If required – Edit/Project Settings/Time*
- Change both Timestep and Maximum Allowed Timestep to 0.0166666
*If you need to hold a fixed 60FPS because of your app’s game logic.
Edit/ Project Settings/Quality Settings
- VSync to Don’t Sync
- Anti-aliasing* suggested to set Off. Default is x2 which can run but its on the limit. x4 will decrease the FPS depending on your scene.
- Minimize Pixel Light Count. Suggested to set to zero if possible.
*You will need to address anti-aliasing in any case. One alternative is the AA script from the Image Effects of the standard assets.
Developing and Building
That’s pretty much (almost) what you need to do, to be able to setup and start developing a GearVR app. The general logic of the new “SDK” for developing for the GearVR is that you do not need any downloaded assets from Oculus*. Just by having the OSIG file in place, and using Unity’s build-in VR support features, you can develop VR apps as mono (single) camera projects, that will convert to stereo VR when installed and run on the mobile device.
The one thing you will need to make sure, is to have “Virtual Reality Supported” checked when building. This feature will also make the project compatible with the Oculus Rift -if there is one in hand – while developing in the editor.
*Not necessarily. If required download from here [x].
Gear VR input
GearVR has a cross type trackpad and a back button which you can use as input.
The back button triggers the escape button, so you can easily program it.
Now the trackpad doesn’t offer any specific interface. It just behaves as a normal mouse. As a mouse its not really useful in VR. To effectively use it, you will need to write some code that tracks deltaTime, deltaX and deltaY movement between mouse down and up, so that you can analyse it as taps and swipes.
During the cause of development you might need to build and upload to your phone very frequently. To run your app however you need to connect it to the GearVR headset, which makes the procedure view website of plugging your device to computer, and then to the headset hideous -also plugging your device to the laptop all the time will reduce the recharge cycles of the battery. A working alternative is to use a cloud drive eg. Dropbox to upload your app from your computer and download/install it through the same drive wirelessly on your phone.
Compatibility with Google Cardboard apps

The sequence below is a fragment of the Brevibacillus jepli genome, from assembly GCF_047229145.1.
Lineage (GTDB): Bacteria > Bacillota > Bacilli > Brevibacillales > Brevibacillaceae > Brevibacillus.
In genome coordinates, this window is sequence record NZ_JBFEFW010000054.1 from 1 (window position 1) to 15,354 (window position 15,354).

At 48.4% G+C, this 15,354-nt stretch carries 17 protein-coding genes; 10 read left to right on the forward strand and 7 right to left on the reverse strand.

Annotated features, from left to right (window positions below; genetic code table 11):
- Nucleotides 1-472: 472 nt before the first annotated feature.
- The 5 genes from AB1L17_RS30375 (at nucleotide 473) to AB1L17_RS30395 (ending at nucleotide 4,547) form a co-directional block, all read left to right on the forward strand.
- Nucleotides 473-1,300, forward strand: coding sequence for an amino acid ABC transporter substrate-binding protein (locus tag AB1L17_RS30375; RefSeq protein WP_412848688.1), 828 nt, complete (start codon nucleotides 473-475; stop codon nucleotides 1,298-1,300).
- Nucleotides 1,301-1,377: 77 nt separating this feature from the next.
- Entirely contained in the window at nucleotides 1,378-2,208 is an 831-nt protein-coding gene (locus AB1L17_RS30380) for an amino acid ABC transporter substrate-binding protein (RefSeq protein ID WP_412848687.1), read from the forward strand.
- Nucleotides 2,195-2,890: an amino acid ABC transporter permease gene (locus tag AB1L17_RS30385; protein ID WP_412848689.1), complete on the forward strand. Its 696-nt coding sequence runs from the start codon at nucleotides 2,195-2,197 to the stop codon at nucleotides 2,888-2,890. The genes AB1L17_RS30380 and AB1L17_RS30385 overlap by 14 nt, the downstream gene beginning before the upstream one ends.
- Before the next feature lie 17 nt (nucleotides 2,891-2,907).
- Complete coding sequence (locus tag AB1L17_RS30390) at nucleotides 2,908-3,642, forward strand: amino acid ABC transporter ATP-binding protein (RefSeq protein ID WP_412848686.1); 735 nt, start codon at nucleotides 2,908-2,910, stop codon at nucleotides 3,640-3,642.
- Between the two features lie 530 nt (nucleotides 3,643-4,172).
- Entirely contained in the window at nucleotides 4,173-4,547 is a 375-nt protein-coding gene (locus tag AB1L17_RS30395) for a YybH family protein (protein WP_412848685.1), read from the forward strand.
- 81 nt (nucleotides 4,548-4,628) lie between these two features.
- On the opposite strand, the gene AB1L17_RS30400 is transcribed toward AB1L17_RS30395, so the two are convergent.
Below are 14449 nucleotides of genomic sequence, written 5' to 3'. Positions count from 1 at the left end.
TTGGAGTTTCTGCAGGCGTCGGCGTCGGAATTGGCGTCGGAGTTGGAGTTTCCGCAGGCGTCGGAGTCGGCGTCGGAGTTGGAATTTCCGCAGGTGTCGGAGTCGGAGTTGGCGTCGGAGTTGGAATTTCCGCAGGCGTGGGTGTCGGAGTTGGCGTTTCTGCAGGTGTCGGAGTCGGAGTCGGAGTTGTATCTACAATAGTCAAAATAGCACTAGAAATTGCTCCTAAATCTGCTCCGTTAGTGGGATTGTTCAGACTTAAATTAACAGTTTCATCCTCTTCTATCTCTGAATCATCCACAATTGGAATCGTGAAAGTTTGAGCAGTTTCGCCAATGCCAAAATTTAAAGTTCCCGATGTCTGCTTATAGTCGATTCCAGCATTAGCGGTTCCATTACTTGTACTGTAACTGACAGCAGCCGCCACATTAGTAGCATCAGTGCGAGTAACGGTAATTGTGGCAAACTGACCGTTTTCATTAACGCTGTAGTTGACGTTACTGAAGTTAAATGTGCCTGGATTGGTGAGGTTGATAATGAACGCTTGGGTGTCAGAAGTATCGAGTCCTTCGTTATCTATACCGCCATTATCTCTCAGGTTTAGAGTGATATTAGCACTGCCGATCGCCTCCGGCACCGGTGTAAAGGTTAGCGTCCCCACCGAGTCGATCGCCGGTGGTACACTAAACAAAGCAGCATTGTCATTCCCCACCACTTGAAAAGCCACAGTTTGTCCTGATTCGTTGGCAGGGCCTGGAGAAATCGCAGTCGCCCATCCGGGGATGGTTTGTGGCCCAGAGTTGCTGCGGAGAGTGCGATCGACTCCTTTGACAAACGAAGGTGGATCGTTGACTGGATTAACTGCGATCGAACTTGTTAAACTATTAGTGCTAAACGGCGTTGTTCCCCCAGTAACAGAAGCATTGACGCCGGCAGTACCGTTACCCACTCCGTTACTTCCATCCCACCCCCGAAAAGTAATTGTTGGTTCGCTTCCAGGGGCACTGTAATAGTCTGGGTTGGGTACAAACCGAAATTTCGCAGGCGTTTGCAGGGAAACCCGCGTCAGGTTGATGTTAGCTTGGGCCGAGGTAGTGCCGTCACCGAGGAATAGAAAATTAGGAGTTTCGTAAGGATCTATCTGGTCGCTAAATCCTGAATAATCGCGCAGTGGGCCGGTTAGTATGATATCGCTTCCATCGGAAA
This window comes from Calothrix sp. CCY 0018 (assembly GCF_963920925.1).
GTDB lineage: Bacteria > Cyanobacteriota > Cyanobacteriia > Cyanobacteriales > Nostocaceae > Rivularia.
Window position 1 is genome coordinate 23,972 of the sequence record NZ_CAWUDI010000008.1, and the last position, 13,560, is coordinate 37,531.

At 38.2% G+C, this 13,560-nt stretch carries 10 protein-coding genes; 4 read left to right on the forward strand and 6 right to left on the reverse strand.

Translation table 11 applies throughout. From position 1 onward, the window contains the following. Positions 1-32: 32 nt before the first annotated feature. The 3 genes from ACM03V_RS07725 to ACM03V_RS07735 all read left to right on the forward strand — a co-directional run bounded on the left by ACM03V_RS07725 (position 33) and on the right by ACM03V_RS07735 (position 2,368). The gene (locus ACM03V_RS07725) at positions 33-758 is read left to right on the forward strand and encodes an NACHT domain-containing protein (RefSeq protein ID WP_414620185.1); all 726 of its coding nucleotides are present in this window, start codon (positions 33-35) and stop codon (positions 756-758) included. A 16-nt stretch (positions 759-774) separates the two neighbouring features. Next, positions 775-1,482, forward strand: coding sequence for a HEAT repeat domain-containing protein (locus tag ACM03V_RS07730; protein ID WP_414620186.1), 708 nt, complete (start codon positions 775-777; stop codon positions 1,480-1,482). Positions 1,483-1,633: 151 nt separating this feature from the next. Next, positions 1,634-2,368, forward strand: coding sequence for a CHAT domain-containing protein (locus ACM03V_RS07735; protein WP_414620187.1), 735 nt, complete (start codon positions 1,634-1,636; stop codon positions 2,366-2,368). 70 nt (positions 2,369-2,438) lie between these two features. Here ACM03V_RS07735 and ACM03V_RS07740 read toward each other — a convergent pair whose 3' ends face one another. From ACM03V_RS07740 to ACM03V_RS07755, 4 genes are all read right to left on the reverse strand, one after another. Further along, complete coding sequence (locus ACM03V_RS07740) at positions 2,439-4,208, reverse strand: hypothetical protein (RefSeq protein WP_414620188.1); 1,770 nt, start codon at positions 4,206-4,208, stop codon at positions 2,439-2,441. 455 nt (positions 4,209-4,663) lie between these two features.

In general you can’t -and its not advised to- use your GearVR with Cardboard apps. You can do so though, by installing a Package Disabler app and disable the GearVR functionality. Then you can use the headset to run Cardboard apps, but of course you cannot use its input sensors. Another workaround is to mount the phone to the mask without hooking up the mini-USB connector, therefore using the headset passively.
Migrating from the Google Cardboard SDK projects
To modify your existing Cardboard SDK project to run with GearVR is in general simple. The main thing is replacing your Cardboard Camera Rig with a simple camera (tagged Main Camera). Though, you will miss Recentering, and the Gaze Input Module for Raycasting, that you will have to do by code, as well as other low level functionalities.
On the upside, you can freely use Skyboxes and UIs.
- Its a good practice, when working with a demanding project, to check which objects/assets/behaviours consume most of the speed/power/memory. Use the Profiler window which monitors real-time performance, and try to test your app with certain objects disabled.
- Bake lighting and disable shadows whenever possible.
- Double check you geometry and its topology. Low-poly models always work best.
- Use controlled LOD (level of detail) to lower the geometry resolution with camera distance.
- Another good idea is to invest in Occlusion Culling, for disabling rendering of specific objects that are hidden by others.
- Last is to work with or write optimised shaders. Unity offers some non-costly Mobile shaders that cover the basics.
Stream/Record Content from Gear VR
- For GearVR official apps, you should be able to record your screen, from the GearVR menu options. Although it doesn’t record audio, which you have to record externally through the headphones jack and then later synchronize with your video.
- To stream video, the optimal way seems to be Google Chromecast, paired to an HDMI screen/projector/TV.
- Oculus Build Suggestions [x]
- Unity – Optimisation for VR [x]
- Made with Unity – Gear VR optimisation tips [x]
- Unity – Introduction to VR [x]
- Some good principles of VR design and development are described in the Google Cardboard Design Lab app [x]
- Additional GearVR apps, not marketed from Oculus Home can be downloaded through the SideloadVR app [x]
More information scripts and guidelines to be posted soon.